← Back
Effects of Artificial Light at Night on Animal Communication System and Cultural Ecology

Author(s): Saeed Jafari

Affiliations:Space Generation Advisory Council, in support of the United Nations Programme on Space Applications

Contact:saeed.jafari@spacegeneration.org

Abstract: Artificial light at night (ALAN), has increased dramatically over the past two centuries and is linked to demonstrable shifts in a range of behaviours across diverse animal taxa. There is growing concern that because of the disruption of natural light cycles, ALAN may pose serious risks for wildlife. While ALAN has been shown to affect many aspects of animal behaviour and physiology, few studies have experimentally studied whether individuals of different species in the wild respond differently to ALAN. In this talk, I review the evidence for impacts of artificial nighttime lighting on communication system of animals and cultural ecology. Although the examples are scattered, concerning a wide variety of species and environments, the breadth of such impacts is compelling. Indeed, it seems reasonable to conclude that the vast majority of impacts of artificial nighttime lighting stem from effects on biological timings. I follow with a discussion of the broader ecological and evolutionary consequences of these effects on sleep, calls, animal vision and highlight gaps in our understanding and suggest future directions that may enable us to better understand and address the effects of environmental pollution.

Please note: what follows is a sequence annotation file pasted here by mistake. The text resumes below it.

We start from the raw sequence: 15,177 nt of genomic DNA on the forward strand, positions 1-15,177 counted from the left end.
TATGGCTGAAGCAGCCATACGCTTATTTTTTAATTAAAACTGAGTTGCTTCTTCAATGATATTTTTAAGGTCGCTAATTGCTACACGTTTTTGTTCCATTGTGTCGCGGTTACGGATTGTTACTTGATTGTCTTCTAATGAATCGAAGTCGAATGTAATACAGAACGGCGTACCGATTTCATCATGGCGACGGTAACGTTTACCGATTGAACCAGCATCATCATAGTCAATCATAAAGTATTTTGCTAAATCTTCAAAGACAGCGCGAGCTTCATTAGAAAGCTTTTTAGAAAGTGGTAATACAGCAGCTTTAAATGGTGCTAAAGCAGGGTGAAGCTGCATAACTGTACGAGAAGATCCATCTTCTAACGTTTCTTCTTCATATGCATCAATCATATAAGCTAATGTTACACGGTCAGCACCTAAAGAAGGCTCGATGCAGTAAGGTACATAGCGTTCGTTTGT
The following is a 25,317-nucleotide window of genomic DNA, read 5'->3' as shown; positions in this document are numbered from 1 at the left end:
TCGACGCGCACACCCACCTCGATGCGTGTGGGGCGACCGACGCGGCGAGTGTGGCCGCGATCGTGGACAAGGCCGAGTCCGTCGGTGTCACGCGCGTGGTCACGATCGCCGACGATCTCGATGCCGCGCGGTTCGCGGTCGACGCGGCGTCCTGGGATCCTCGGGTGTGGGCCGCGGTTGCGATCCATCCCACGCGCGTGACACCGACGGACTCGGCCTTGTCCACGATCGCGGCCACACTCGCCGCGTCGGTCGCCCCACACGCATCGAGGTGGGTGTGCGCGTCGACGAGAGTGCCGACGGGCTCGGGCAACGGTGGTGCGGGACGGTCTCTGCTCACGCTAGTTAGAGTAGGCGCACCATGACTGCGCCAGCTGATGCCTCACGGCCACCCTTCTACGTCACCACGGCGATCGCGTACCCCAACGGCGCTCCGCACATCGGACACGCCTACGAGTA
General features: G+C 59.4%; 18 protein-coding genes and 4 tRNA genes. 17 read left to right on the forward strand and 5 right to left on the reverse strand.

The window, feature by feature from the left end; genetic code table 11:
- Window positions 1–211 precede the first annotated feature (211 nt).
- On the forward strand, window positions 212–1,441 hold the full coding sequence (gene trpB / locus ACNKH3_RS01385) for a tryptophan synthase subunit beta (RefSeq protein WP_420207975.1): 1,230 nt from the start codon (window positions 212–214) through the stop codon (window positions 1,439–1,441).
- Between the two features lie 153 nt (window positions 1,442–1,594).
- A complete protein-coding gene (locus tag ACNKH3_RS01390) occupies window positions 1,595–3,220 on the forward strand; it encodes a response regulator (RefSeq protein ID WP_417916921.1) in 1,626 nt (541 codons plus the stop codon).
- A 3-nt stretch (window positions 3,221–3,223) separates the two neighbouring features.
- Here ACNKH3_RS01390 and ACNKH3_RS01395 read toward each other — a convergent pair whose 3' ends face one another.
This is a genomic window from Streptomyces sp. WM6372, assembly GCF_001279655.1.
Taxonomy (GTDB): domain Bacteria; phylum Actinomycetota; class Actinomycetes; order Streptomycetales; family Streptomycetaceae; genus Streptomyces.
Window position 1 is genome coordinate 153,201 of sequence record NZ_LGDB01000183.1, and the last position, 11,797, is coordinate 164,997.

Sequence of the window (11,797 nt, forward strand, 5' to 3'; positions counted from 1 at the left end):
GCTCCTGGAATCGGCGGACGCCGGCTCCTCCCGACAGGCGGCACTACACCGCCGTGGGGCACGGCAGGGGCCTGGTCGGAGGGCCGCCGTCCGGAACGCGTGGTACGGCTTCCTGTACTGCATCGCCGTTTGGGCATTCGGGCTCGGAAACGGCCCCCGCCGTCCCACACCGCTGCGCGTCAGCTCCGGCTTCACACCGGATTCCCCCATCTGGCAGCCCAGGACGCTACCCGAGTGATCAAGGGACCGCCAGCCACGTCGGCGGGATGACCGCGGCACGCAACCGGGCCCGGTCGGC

References:

  • [1] Artificial light in the environment. A report by Royal Commission on Environmental Pollution. Chapter 4, November 2009, page 14.
  • [2] Artificial light in the environment. A report by Royal Commission on Environmental Pollution. Chapter 4, November 2009, page 14.
  • [3] Stone, E.L., Jones, G. and Harris, S. (2009). Street lighting disturbs commuting bats. Current Biology, 19(13), 1123-1127
  • [4] Firebaugh. A and Haynes. K. (2019) Light pollution may create demographic traps for nocturnal insects. Basic and Applied Ecology. 118-125.
  • View Poster